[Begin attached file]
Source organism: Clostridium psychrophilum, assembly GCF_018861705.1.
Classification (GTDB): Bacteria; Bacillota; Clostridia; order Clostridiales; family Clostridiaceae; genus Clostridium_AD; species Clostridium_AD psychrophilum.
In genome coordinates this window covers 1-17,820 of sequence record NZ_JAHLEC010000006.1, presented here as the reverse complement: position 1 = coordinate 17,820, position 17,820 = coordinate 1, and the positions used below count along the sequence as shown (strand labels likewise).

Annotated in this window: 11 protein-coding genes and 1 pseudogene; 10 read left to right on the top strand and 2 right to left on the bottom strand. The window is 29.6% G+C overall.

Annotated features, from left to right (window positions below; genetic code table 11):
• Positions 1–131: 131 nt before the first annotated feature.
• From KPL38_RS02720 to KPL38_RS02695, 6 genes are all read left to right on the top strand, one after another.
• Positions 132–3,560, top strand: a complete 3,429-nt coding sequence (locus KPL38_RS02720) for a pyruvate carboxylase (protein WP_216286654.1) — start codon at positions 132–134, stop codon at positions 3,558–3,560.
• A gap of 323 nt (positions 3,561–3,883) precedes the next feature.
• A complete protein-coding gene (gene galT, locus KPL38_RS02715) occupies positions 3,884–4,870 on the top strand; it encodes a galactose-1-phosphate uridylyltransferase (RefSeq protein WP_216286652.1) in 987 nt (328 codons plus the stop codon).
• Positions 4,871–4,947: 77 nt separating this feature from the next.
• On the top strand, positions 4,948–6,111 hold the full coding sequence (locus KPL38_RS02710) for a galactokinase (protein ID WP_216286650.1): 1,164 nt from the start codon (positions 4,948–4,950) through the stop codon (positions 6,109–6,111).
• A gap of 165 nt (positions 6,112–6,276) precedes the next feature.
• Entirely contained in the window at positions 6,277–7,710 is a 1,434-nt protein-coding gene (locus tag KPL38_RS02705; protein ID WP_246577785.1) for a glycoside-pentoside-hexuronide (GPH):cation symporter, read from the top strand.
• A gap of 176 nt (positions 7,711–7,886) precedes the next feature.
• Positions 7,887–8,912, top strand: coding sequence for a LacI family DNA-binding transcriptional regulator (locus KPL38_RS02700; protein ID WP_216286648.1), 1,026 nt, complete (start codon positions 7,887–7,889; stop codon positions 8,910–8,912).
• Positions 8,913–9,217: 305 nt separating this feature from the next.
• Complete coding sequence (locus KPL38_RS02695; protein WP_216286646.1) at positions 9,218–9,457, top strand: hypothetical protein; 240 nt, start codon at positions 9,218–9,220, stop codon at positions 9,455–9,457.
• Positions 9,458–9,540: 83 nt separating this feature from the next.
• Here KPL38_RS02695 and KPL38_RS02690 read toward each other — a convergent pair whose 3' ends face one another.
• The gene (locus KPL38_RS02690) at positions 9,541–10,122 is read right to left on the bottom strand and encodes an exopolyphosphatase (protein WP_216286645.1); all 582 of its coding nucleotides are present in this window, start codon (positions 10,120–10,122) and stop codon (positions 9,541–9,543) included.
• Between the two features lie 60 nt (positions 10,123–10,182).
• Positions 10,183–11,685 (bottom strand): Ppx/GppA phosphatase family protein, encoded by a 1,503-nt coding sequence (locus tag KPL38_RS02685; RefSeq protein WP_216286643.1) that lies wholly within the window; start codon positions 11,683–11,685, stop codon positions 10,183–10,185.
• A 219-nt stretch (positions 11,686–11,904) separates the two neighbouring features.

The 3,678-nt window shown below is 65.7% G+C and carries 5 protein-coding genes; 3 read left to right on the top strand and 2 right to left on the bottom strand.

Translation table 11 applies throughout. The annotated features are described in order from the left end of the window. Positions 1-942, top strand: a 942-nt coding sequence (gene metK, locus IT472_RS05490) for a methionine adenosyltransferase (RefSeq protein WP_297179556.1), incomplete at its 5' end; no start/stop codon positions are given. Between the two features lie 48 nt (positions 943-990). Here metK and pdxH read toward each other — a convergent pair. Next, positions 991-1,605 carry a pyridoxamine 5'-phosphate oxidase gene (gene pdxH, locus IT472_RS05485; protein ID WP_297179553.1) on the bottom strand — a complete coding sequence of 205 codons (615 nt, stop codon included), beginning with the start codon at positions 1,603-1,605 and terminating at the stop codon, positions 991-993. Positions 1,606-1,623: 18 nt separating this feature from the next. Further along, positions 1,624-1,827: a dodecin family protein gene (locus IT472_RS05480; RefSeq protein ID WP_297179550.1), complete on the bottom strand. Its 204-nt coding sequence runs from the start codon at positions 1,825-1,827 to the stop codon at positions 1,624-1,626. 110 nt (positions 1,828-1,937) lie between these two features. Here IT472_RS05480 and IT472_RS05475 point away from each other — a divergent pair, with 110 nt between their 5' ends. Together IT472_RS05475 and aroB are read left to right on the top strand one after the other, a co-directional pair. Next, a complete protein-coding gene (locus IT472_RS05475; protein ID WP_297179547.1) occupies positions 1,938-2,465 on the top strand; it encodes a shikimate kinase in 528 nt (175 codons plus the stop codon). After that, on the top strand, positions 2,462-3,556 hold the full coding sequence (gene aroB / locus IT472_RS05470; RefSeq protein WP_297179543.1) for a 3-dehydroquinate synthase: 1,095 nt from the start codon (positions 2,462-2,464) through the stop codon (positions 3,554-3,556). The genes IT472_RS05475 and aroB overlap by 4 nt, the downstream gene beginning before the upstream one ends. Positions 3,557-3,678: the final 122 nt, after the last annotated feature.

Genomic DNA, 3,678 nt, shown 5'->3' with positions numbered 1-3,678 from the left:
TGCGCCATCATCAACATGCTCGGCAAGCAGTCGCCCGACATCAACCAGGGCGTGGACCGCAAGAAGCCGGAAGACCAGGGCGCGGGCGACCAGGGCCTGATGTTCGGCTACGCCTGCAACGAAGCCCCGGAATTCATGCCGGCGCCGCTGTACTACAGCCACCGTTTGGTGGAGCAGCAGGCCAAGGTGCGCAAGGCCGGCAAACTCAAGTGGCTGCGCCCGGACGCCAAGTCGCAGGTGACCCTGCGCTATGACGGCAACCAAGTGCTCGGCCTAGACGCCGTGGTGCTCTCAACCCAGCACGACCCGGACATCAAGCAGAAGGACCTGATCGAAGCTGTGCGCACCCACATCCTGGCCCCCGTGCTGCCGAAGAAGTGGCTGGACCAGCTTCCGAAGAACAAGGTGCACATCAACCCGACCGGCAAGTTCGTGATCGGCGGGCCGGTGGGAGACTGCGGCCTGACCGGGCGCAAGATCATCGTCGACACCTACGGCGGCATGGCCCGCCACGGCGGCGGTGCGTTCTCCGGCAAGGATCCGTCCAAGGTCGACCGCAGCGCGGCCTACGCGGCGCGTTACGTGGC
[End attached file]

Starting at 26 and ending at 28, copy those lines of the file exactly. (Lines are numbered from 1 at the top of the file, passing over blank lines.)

Translation table 11 applies throughout. The annotated features are described in order from the left end of the window. Positions 1-942, top strand: a 942-nt coding sequence (gene metK, locus IT472_RS05490) for a methionine adenosyltransferase (RefSeq protein WP_297179556.1), incomplete at its 5' end; no start/stop codon positions are given. Between the two features lie 48 nt (positions 943-990). Here metK and pdxH read toward each other — a convergent pair. Next, positions 991-1,605 carry a pyridoxamine 5'-phosphate oxidase gene (gene pdxH, locus IT472_RS05485; protein ID WP_297179553.1) on the bottom strand — a complete coding sequence of 205 codons (615 nt, stop codon included), beginning with the start codon at positions 1,603-1,605 and terminating at the stop codon, positions 991-993. Positions 1,606-1,623: 18 nt separating this feature from the next. Further along, positions 1,624-1,827: a dodecin family protein gene (locus IT472_RS05480; RefSeq protein ID WP_297179550.1), complete on the bottom strand. Its 204-nt coding sequence runs from the start codon at positions 1,825-1,827 to the stop codon at positions 1,624-1,626. 110 nt (positions 1,828-1,937) lie between these two features. Here IT472_RS05480 and IT472_RS05475 point away from each other — a divergent pair, with 110 nt between their 5' ends. Together IT472_RS05475 and aroB are read left to right on the top strand one after the other, a co-directional pair. Next, a complete protein-coding gene (locus IT472_RS05475; protein ID WP_297179547.1) occupies positions 1,938-2,465 on the top strand; it encodes a shikimate kinase in 528 nt (175 codons plus the stop codon). After that, on the top strand, positions 2,462-3,556 hold the full coding sequence (gene aroB / locus IT472_RS05470; RefSeq protein WP_297179543.1) for a 3-dehydroquinate synthase: 1,095 nt from the start codon (positions 2,462-2,464) through the stop codon (positions 3,554-3,556). The genes IT472_RS05475 and aroB overlap by 4 nt, the downstream gene beginning before the upstream one ends. Positions 3,557-3,678: the final 122 nt, after the last annotated feature.

Genomic DNA, 3,678 nt, shown 5'->3' with positions numbered 1-3,678 from the left:
TGCGCCATCATCAACATGCTCGGCAAGCAGTCGCCCGACATCAACCAGGGCGTGGACCGCAAGAAGCCGGAAGACCAGGGCGCGGGCGACCAGGGCCTGATGTTCGGCTACGCCTGCAACGAAGCCCCGGAATTCATGCCGGCGCCGCTGTACTACAGCCACCGTTTGGTGGAGCAGCAGGCCAAGGTGCGCAAGGCCGGCAAACTCAAGTGGCTGCGCCCGGACGCCAAGTCGCAGGTGACCCTGCGCTATGACGGCAACCAAGTGCTCGGCCTAGACGCCGTGGTGCTCTCAACCCAGCACGACCCGGACATCAAGCAGAAGGACCTGATCGAAGCTGTGCGCACCCACATCCTGGCCCCCGTGCTGCCGAAGAAGTGGCTGGACCAGCTTCCGAAGAACAAGGTGCACATCAACCCGACCGGCAAGTTCGTGATCGGCGGGCCGGTGGGAGACTGCGGCCTGACCGGGCGCAAGATCATCGTCGACACCTACGGCGGCATGGCCCGCCACGGCGGCGGTGCGTTCTCCGGCAAGGATCCGTCCAAGGTCGACCGCAGCGCGGCCTACGCGGCGCGTTACGTGGC